The emergency situation has transformed interiors to function as a library, a pub, a classroom, retails, and so on since lockdown. For instance, this emergency forced users to transform their RIs to function as a classroom (home-schooling) which was not a function of RIs except as a small working area in their kids’ room. In this example, different activities needed to occur in a single space which could be only possible with the high flexibility of the space. Therefore, having multiple activities within a single space requires special attention that can be only created by architects, interior architects, and designers with minimal effort [6]. Scott [7] (p. 1) indicated that there are three possible scenarios for all buildings: “to remain unchanged, to be altered or to be demolished”. As Thoring et al. [6] (p. 64) stated: “a space type is a dedicated space for a specific activity at a specific time”. Moreover, space can be described as “a self-contained entity, infinite or finite, an empty vehicle ready and having the capacity of being filled with things” [8] (p. 9), although without being filled with objects, space is a container that still exists [9] (p. 8). Thus, an interior should alter and adapt itself according to the new needs and new activity types or it is condemned to be demolished and perish. Thus, the research embraced Scott’s [7] theory and claimed that RIs’ destiny is to be altered, as the RIs are compulsory to adapt, in order to adapt to the new normal and new lifestyle of the century.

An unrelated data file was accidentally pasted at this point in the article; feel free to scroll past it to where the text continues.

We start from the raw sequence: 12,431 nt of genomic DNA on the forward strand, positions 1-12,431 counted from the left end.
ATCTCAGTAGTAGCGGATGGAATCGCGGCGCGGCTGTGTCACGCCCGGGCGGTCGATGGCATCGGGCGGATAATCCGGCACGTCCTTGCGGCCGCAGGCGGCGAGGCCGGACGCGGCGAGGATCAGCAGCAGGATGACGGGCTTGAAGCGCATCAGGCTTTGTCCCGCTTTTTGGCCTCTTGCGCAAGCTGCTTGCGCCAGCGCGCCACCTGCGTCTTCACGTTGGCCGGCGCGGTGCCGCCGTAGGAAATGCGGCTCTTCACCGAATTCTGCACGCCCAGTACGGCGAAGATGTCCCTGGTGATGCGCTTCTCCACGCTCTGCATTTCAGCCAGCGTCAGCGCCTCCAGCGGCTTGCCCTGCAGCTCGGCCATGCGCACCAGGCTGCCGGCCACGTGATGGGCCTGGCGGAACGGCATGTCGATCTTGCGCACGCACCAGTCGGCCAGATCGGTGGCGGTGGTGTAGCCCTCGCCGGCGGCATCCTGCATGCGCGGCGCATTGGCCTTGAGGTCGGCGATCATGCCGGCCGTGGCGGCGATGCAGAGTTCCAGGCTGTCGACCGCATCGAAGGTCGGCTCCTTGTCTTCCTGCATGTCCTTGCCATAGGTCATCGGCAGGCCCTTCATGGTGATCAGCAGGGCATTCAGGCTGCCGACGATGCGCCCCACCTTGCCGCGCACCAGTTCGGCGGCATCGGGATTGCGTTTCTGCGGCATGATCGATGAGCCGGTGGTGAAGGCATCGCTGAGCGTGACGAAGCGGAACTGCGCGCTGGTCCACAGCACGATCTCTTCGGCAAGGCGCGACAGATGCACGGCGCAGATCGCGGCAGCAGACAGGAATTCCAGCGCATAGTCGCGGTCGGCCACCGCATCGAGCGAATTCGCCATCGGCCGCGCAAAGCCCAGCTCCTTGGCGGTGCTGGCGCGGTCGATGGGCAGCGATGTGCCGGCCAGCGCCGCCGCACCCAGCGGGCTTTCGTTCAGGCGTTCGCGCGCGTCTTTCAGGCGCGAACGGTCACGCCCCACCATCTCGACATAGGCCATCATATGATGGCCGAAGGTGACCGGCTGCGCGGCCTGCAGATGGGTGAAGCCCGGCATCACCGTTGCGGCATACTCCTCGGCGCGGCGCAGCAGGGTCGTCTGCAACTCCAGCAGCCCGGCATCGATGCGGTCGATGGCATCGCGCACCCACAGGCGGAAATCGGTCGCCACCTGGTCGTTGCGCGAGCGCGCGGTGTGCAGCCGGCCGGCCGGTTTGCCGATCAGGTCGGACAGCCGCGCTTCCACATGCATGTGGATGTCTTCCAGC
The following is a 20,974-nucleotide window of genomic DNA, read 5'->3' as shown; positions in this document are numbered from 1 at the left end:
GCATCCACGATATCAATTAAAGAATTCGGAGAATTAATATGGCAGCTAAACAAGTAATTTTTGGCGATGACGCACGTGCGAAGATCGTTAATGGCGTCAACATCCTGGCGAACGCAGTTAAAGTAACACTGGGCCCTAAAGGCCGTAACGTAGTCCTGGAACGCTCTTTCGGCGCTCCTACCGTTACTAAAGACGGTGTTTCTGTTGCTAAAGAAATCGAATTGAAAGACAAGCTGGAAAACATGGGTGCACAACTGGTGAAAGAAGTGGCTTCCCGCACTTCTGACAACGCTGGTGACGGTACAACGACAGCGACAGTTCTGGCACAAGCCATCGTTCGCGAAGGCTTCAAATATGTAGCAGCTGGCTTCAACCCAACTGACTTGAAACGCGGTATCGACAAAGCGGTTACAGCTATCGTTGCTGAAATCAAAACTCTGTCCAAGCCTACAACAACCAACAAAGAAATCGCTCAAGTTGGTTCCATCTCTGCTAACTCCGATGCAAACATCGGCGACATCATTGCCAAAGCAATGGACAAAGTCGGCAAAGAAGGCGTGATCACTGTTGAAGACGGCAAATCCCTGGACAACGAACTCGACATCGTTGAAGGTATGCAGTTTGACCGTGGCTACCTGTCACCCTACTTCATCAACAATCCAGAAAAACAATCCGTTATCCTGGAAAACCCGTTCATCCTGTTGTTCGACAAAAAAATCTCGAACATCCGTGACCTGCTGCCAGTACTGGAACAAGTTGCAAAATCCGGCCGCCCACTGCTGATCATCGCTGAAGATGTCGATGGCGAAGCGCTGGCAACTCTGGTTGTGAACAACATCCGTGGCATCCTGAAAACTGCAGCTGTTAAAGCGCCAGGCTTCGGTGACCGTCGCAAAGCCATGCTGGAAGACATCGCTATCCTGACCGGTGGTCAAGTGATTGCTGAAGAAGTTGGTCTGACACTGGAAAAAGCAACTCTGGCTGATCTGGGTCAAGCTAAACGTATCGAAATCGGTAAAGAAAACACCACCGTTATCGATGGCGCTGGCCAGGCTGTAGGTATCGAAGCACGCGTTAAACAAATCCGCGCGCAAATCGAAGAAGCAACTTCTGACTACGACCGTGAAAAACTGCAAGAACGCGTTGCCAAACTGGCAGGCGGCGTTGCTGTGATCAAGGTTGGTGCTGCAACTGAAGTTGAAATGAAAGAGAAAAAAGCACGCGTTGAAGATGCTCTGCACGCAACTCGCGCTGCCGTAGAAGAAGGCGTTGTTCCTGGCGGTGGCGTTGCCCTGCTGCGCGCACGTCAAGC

During and after the pandemic, people's lives and ways of thinking changed considerably. A need for developing an international perspective for interiors has arisen, just as in the period of tuberculosis in the 19th century [10]. To overcome the epidemic in the 19th century, a new town morphology was generated to assure public health [11]. This movement started in Paris in the 1820s and aimed to transform air circulation, water drains, wastewater treatment, waste removal, lighting, and sunlight on an urban scale and became an international architectural model afterward [10]. During the rebuilding of Paris, crowded neighbourhoods were demolished and replaced with broader avenues, public squares, and parks [12] for providing enough space for everyone. The model generated in the 19th century then became the fundamentals of contemporary urban approaches. Fezi [10] showed Le Corbusier’s Villa Savoye as a product of this contemporary architectural approach.